Are you thinking of buying Bitcoin for the first time? You’re not alone. In fact, it may sound like the obvious thing to do given its wild price swings and the growing number of people who use Bitcoin and other digital currencies for everyday purchases. But you cannot just dip your feet into the growing
Are you thinking of buying Bitcoin for the first time? You’re not alone. In fact, it may sound like the obvious thing to do given its wild price swings and the growing number of people who use Bitcoin and other digital currencies for everyday purchases.
But you cannot just dip your feet into the growing industry without doing a complete homework, especially on the pitfalls you may face on your journey ahead.
That said, we’ve put together a list of seven things you should know before buying Bitcoin. While this article focuses mainly on Bitcoin, most of the following issues are also valid for a wide range of cryptocurrencies available on the market.
Okay. That one you probably already knew. Bitcoin, since its inception, has proven day after day that it is a very volatile asset. The price of Bitcoin can change rapidly and unpredictably, sometimes, in a very short space of time.
The price of Bitcoin can jump high and within a few hours, or days, fall dramatically. A perfect example is what happened in December 2017. The leading digital currency reached a high of more than $19,000 but within a week, the price had retreated to less than $12,000.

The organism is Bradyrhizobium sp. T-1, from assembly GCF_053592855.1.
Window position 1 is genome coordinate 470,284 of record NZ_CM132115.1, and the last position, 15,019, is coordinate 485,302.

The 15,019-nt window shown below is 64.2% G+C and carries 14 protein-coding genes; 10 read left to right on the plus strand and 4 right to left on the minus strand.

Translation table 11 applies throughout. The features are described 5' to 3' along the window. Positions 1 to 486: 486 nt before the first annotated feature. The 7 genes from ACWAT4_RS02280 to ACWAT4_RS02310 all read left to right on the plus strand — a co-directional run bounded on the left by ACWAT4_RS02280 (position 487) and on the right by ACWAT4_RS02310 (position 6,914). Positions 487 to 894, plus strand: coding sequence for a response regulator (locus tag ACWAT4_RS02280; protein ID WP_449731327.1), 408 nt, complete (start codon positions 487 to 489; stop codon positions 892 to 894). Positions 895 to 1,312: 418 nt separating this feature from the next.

The price of Bitcoin is affected by supply and demand. When more people are buying the asset, the price goes up and when more people are selling, the price goes down.
Bitcoin also responds to market news. Positive news on cryptocurrency adoption, for example, tend to drive Bitcoin’s price higher while events concerning cryptocurrency regulation or bans have an opposite effect on Bitcoin’s valuation.
Bitcoin’s volatility is one of the major talking points for critics who argue that Bitcoin is not a store of value. Yet, an increasing number of people in Asia have been turning to Bitcoin to protect their investments in light of the recent US-China trade war.
Bitcoin is perhaps the most transparent payment option in the world, mainly due to its underlying distributed ledger technology, blockchain.